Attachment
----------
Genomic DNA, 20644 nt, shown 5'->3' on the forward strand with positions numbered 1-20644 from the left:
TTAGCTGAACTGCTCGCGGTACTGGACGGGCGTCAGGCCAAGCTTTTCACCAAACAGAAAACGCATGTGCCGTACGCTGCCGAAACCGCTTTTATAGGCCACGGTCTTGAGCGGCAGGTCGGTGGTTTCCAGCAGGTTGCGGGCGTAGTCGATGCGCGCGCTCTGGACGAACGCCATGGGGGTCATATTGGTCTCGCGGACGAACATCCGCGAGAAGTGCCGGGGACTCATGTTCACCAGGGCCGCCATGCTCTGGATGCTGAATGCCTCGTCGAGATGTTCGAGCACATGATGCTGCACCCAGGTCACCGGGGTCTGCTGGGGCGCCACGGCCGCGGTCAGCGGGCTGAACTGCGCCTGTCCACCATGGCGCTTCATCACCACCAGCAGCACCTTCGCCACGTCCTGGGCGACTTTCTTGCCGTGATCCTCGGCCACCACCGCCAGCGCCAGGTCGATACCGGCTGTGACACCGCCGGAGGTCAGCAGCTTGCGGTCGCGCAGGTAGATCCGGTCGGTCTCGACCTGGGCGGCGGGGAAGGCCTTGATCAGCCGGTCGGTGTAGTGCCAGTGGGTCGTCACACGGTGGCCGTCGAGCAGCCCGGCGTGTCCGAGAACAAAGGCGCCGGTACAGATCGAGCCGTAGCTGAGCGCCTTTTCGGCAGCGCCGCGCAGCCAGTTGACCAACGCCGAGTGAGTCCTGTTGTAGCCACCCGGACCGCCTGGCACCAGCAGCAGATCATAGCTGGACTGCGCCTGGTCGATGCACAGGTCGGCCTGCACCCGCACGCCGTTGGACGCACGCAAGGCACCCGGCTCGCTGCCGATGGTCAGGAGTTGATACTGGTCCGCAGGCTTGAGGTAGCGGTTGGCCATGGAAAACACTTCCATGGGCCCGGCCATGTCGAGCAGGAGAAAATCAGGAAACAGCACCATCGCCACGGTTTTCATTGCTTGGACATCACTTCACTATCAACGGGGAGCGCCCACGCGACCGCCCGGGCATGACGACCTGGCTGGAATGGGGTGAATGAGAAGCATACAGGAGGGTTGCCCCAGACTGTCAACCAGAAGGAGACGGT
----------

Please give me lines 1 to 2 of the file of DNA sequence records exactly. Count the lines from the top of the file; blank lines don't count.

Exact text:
Genomic DNA, 20644 nt, shown 5'->3' on the forward strand with positions numbered 1-20644 from the left:
TTAGCTGAACTGCTCGCGGTACTGGACGGGCGTCAGGCCAAGCTTTTCACCAAACAGAAAACGCATGTGCCGTACGCTGCCGAAACCGCTTTTATAGGCCACGGTCTTGAGCGGCAGGTCGGTGGTTTCCAGCAGGTTGCGGGCGTAGTCGATGCGCGCGCTCTGGACGAACGCCATGGGGGTCATATTGGTCTCGCGGACGAACATCCGCGAGAAGTGCCGGGGACTCATGTTCACCAGGGCCGCCATGCTCTGGATGCTGAATGCCTCGTCGAGATGTTCGAGCACATGATGCTGCACCCAGGTCACCGGGGTCTGCTGGGGCGCCACGGCCGCGGTCAGCGGGCTGAACTGCGCCTGTCCACCATGGCGCTTCATCACCACCAGCAGCACCTTCGCCACGTCCTGGGCGACTTTCTTGCCGTGATCCTCGGCCACCACCGCCAGCGCCAGGTCGATACCGGCTGTGACACCGCCGGAGGTCAGCAGCTTGCGGTCGCGCAGGTAGATCCGGTCGGTCTCGACCTGGGCGGCGGGGAAGGCCTTGATCAGCCGGTCGGTGTAGTGCCAGTGGGTCGTCACACGGTGGCCGTCGAGCAGCCCGGCGTGTCCGAGAACAAAGGCGCCGGTACAGATCGAGCCGTAGCTGAGCGCCTTTTCGGCAGCGCCGCGCAGCCAGTTGACCAACGCCGAGTGAGTCCTGTTGTAGCCACCCGGACCGCCTGGCACCAGCAGCAGATCATAGCTGGACTGCGCCTGGTCGATGCACAGGTCGGCCTGCACCCGCACGCCGTTGGACGCACGCAAGGCACCCGGCTCGCTGCCGATGGTCAGGAGTTGATACTGGTCCGCAGGCTTGAGGTAGCGGTTGGCCATGGAAAACACTTCCATGGGCCCGGCCATGTCGAGCAGGAGAAAATCAGGAAACAGCACCATCGCCACGGTTTTCATTGCTTGGACATCACTTCACTATCAACGGGGAGCGCCCACGCGACCGCCCGGGCATGACGACCTGGCTGGAATGGGGTGAATGAGAAGCATACAGGAGGGTTGCCCCAGACTGTCAACCAGAAGGAGACGGT